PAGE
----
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A Day In The Life Of: A Conductor - David Temple

2 October 2014 | Natasha Sutton-Williams

"I hope in the course of my lifetime I’ll have helped create four or five pieces of music that will enter the public domain."

David Temple is the self-taught musical director and conductor of Crouch End Festival Chorus and Hertfordshire Chorus. With these choirs he’s headed performances at the BBC Proms, Royal Albert Hall, Royal Festival Hall, Glastonbury with Ray Davies of The Kinks, and performed with Noel Gallagher and Andrea Bocelli on tour. David and the choirs have recorded the soundtracks for Dr. Who and various blockbuster movies at Abbey Road Studios and Air Studios.

London Calling: What is your relationship to sound and why have you dedicated your life to the creation of it?

David Temple: One of the great privileges of being a conductor is that you get to use this huge mixing desk called an orchestra and a choir and you can play with it like a toy. You can actually create beauty out of chaos. The most exciting rehearsals for me are the ones where we start at the beginning of the evening and nobody has a clue what’s going on, and I have to pick the whole thing apart and reconstruct it. By the end of the evening it makes sense. That’s the ultimate satisfaction of my job. 

LC: What is so important about the human singing voice?

DT: It’s the most beautiful and sincere form of human expression.

LC: What’s the perfect choral sound?

DT: It’s something which moves you from normal human reactions, something which makes you sit up, something which makes the hairs stand up on the back of your neck. The idea of lots of ordinary people (and I include myself) making the most extraordinary music is a miracle. If an alien came from outer space and you had to describe what a choir sounds like, you wouldn’t be able to. It’s a sound all of its own.

LC: What are the differences between conducting an orchestra and conducting a choir?

DT: Orchestras don’t like you to talk very much. They prefer to absorb your interpretation via your gestures. Choirs like the conductor to talk about the music, the ideas behind the music. Choirs take on gestures to a degree, but it’s much more to do with their human involvement. With orchestras it’s almost telepathic: you do a movement and they play their instrument as their response.

LC: When you’re discussing what you want from the choir, you use a lot of vivid imagery. Do you think of music in terms of imagery?

DT: Sometimes I have images of the musical piece itself, and they’re very strong. Other times I’ll just think up an image on the spot to try and get the sound I want, which may not have anything to do with the music at all; it’s just a tool. Occasionally it falls flat on the floor and doesn’t work; sometimes it works like a dream. I enjoy improvising because you have to be flexible, you don’t know what sound the choir is going to make until they make it, and if it’s not the sound you want, you have to find ways of changing it. My favourite way is to use imagery rather than describing technical stuff about the voice. I achieve everything I want without blinding people with science.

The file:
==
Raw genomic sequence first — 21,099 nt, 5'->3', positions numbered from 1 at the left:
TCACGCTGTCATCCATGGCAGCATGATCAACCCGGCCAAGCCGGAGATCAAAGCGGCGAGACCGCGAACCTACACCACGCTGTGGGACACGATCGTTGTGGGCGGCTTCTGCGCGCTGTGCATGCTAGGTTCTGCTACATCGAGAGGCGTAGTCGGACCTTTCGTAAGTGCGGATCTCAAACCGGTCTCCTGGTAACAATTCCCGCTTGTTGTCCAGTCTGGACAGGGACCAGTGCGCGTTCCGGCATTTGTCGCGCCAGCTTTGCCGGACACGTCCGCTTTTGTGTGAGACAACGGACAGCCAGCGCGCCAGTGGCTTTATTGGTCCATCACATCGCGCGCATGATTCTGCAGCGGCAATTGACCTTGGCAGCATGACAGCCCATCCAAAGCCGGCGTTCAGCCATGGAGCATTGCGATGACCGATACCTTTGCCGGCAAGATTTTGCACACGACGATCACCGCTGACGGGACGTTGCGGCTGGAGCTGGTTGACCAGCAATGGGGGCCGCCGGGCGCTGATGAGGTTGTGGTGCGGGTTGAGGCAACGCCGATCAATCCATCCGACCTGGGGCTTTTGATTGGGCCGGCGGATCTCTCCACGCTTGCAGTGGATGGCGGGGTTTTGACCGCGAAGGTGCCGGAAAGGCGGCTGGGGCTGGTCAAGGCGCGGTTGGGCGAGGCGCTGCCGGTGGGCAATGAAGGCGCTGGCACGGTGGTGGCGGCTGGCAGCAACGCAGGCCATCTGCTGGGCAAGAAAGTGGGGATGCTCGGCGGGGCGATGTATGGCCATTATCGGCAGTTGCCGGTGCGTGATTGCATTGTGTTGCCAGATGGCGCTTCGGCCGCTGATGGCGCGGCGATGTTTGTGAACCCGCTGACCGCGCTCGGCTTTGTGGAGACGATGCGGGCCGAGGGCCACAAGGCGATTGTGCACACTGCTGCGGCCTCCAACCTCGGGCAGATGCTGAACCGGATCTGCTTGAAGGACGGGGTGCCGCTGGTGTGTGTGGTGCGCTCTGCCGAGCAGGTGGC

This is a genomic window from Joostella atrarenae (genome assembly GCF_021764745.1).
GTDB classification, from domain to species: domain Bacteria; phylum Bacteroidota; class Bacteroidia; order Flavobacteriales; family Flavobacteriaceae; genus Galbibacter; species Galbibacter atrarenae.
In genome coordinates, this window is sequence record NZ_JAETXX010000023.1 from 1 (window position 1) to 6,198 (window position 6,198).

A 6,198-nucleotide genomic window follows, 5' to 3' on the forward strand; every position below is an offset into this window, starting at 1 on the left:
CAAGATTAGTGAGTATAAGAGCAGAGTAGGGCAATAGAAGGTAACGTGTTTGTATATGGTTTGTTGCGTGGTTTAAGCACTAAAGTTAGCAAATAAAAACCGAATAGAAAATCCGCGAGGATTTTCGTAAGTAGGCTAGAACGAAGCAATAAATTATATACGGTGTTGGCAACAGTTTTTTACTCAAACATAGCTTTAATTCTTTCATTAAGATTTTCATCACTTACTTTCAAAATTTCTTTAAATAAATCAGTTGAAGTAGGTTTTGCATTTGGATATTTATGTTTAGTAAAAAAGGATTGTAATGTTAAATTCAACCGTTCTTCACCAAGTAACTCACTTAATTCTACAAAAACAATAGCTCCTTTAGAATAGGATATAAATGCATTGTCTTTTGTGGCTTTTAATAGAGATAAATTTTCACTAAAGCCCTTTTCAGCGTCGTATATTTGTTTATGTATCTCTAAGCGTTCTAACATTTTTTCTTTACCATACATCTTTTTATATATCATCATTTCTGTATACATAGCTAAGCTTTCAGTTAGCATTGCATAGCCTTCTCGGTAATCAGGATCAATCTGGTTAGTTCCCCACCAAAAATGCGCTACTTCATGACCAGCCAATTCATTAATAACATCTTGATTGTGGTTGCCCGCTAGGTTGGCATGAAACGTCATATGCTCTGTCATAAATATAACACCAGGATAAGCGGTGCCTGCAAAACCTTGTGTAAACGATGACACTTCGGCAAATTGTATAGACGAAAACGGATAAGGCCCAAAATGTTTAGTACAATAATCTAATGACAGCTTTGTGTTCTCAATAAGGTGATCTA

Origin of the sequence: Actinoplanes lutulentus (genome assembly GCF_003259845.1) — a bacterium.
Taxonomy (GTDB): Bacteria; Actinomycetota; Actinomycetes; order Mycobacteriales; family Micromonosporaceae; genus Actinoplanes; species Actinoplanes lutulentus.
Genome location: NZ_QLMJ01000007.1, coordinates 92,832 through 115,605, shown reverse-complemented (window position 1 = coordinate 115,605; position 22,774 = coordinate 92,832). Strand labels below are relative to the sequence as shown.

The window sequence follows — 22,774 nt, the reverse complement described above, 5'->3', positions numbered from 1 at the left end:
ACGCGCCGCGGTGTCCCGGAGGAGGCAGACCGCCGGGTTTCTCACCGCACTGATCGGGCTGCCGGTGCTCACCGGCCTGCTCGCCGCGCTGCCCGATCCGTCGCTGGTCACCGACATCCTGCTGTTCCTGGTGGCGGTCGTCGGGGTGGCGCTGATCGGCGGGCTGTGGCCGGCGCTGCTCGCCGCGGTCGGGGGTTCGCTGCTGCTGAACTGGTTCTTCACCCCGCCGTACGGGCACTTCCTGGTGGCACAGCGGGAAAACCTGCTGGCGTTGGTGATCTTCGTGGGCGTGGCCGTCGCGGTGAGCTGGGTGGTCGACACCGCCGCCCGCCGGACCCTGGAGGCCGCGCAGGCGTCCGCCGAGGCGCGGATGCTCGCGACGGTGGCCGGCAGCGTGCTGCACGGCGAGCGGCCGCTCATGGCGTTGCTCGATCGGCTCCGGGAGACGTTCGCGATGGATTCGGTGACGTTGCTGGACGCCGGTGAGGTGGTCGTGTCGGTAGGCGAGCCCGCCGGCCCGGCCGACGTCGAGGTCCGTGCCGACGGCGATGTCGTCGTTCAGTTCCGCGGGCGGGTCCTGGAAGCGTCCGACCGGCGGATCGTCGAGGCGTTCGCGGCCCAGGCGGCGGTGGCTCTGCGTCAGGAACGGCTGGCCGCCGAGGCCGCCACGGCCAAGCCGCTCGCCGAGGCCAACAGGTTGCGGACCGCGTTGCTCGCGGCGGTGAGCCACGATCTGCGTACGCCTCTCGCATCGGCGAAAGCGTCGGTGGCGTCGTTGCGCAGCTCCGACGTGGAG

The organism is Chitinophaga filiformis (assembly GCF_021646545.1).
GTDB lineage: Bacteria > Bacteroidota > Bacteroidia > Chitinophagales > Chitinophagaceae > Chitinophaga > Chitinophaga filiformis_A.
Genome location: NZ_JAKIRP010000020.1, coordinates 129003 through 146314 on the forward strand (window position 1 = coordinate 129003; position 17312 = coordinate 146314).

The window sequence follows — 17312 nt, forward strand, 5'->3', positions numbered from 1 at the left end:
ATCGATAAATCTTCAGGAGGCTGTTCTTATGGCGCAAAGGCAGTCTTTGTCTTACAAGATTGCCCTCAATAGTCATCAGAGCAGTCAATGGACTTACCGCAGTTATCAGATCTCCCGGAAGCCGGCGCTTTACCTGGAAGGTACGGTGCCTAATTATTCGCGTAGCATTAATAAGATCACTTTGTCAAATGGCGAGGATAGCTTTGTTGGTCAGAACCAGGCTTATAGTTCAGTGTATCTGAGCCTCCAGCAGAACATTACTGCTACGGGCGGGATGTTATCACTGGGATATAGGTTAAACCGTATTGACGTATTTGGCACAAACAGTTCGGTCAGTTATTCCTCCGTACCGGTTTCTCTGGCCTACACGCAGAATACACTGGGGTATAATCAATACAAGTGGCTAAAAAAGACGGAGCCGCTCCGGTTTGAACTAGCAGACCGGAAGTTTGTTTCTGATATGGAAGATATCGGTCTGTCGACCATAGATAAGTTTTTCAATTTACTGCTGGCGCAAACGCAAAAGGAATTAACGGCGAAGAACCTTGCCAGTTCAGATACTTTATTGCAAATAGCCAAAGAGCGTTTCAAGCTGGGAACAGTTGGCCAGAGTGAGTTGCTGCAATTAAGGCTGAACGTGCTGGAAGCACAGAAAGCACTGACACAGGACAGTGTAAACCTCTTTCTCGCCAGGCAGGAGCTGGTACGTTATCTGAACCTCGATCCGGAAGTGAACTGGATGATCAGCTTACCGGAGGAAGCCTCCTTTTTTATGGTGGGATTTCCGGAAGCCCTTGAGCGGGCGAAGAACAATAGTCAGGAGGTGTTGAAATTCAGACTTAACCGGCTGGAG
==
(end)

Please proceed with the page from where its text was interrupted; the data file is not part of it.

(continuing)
LC: How do you prepare a piece of choral music?

DT: Most choral pieces are based on a text. You have to look at that first, then look at the music the composer’s written to go with that text. I listen to as many different recordings of the music as I can, so that I don’t take on a particular conductor’s interpretation. Then I go through the process of marking up the score. I use coloured pencils so on every page I know exactly where the choir is, where the flute is, where the oboe is etc. I know each new orchestral entry. I mark in the choir’s breath marks and phrase marks. It’s like studying a map, then going in the car and remembering how it goes. You also have to learn the actual choreography of the music: the different beating patterns you’ve got to do, whether you’re in two or in four, all that technical stuff. I have to make sure I have very clear ideas about the music, on a superficial as well as a profound level. 

LC: Where’s the most unusual place the choir have performed?

DT: We sang at the opening of a bus shelter in Wood Green twenty years ago. But I hate conducting outdoors. The human voice needs a medium; it needs an acoustic. If you’re outdoors, it dies.

LC: You’ve been very active in commissioning new choral works by both established and emerging composers. Why is that important to you?

DT: It’s fun, it’s risky, it’s adventurous. It stretches the choir: it’s new music, new reading. And it’s great for extending the repertoire of the choral world. I have this hope that one day by commissioning something, I’ll uncover a work of genius. Somebody commissioned ‘The Rite of Spring’. Somebody commissioned ‘Peter Grimes’. I hope in the course of my lifetime I’ll have helped create four or five pieces of music that will enter the public domain.

Crouch End Festival Chorus will perform McCarthy’s ‘Malala’ and Tippett’s ‘A Child of Our Time’ at the Barbican on 28th October. For more information and to book tickets, please click here.

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